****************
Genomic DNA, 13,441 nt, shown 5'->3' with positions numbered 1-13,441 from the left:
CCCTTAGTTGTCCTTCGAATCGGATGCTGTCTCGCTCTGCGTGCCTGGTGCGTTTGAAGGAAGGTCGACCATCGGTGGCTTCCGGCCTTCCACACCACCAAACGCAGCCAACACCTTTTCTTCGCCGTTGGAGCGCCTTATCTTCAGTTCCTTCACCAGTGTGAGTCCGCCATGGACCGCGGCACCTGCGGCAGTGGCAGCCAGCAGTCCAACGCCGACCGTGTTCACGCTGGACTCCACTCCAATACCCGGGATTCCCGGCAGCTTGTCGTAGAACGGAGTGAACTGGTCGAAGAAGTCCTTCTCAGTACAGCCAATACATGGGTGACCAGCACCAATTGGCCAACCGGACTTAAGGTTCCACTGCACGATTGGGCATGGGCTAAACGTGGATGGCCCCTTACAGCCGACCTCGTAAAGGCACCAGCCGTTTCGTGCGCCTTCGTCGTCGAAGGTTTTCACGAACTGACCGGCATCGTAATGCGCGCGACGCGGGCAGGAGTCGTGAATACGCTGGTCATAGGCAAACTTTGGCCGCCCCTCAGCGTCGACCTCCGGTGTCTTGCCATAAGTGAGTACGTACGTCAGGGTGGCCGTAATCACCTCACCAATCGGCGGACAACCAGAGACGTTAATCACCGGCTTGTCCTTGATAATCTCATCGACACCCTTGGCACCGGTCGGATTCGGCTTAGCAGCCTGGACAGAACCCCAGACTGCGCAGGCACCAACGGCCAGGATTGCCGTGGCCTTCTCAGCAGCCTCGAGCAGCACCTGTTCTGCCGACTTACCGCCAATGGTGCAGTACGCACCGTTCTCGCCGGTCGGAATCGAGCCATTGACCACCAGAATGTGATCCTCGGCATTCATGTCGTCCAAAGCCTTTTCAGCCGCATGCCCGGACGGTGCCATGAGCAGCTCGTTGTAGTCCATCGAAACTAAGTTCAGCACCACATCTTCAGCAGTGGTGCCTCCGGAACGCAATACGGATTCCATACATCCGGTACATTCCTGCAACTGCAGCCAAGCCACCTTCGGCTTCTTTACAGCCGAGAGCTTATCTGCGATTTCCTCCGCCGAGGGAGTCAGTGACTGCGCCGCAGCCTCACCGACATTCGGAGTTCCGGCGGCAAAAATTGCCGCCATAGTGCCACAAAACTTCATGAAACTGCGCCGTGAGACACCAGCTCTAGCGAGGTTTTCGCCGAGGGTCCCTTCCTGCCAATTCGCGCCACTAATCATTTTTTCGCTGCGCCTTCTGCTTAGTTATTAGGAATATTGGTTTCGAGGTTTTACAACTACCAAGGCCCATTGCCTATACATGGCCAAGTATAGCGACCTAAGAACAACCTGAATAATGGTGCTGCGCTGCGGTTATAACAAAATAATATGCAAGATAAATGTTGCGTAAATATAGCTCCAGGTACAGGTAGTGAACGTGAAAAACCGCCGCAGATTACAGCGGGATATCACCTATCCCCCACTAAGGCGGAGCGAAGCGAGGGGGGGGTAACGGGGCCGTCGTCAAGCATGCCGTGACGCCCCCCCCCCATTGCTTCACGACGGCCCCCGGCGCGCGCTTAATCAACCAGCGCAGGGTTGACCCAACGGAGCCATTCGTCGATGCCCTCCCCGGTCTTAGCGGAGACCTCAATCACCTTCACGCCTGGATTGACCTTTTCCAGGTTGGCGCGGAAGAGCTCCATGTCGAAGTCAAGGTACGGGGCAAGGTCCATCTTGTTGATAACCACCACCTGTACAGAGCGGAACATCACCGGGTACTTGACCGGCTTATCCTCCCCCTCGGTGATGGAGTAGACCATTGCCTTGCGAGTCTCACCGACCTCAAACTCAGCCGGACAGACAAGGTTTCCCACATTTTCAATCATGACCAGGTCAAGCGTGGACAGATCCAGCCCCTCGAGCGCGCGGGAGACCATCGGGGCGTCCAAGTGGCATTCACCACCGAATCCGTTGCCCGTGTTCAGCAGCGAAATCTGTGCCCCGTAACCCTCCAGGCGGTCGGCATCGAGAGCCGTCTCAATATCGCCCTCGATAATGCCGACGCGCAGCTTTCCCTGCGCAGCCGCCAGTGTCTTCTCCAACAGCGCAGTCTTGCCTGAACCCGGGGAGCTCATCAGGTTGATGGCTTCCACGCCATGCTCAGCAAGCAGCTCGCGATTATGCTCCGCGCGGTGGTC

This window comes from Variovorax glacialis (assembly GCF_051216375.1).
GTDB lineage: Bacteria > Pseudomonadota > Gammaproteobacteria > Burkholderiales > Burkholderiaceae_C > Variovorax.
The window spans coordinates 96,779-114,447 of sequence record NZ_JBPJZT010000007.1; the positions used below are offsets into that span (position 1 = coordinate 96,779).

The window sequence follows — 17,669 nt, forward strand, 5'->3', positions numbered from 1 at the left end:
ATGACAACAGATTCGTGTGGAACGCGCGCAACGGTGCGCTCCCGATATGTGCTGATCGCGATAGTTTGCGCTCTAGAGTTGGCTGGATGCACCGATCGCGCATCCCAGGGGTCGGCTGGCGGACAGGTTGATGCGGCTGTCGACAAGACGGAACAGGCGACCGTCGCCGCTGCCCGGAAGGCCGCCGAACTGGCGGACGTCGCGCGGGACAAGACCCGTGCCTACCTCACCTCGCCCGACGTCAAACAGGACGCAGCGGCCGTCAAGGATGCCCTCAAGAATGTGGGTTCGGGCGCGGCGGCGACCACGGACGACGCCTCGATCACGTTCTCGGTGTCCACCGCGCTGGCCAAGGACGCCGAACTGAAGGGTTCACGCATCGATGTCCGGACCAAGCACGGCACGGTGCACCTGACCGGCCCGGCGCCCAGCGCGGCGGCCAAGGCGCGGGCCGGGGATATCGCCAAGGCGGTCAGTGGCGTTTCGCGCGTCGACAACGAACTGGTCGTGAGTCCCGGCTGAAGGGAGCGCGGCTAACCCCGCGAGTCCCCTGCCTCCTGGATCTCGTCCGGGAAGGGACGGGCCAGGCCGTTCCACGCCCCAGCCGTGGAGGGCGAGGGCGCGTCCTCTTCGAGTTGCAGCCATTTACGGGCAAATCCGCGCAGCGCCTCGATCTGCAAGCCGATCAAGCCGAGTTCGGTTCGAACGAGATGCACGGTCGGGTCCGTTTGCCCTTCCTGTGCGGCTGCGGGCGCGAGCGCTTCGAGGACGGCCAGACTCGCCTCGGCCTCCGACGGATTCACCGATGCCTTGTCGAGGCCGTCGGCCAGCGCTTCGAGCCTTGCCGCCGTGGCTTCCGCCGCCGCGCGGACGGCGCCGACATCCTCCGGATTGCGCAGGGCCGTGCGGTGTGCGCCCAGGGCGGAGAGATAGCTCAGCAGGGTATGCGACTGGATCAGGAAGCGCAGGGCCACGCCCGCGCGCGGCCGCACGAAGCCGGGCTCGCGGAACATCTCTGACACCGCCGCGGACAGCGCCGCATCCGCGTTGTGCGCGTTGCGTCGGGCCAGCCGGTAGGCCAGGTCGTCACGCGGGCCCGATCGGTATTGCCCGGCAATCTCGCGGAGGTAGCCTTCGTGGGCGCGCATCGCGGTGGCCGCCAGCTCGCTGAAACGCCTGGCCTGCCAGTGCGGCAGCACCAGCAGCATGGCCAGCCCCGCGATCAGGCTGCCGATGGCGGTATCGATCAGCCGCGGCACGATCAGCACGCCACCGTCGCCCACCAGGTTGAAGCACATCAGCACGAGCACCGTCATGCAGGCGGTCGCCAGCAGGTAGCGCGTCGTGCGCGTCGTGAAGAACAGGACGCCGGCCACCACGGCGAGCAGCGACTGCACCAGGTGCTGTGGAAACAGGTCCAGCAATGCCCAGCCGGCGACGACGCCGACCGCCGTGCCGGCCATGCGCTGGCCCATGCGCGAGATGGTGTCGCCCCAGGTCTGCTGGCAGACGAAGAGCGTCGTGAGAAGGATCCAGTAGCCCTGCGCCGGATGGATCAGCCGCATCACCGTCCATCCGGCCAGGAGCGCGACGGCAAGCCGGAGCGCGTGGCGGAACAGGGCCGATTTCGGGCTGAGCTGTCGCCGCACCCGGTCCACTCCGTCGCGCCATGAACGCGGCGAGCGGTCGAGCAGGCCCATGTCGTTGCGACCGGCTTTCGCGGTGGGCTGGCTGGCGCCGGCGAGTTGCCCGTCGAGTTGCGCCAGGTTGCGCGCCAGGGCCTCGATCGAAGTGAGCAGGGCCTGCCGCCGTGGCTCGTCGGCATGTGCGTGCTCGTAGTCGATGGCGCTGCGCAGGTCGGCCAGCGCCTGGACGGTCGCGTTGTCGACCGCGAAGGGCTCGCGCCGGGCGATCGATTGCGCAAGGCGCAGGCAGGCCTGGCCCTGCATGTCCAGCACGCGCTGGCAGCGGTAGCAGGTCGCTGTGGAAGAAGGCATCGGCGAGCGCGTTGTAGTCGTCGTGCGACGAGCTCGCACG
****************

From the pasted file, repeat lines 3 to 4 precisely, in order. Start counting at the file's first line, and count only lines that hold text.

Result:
This window comes from Variovorax glacialis (assembly GCF_051216375.1).
GTDB lineage: Bacteria > Pseudomonadota > Gammaproteobacteria > Burkholderiales > Burkholderiaceae_C > Variovorax.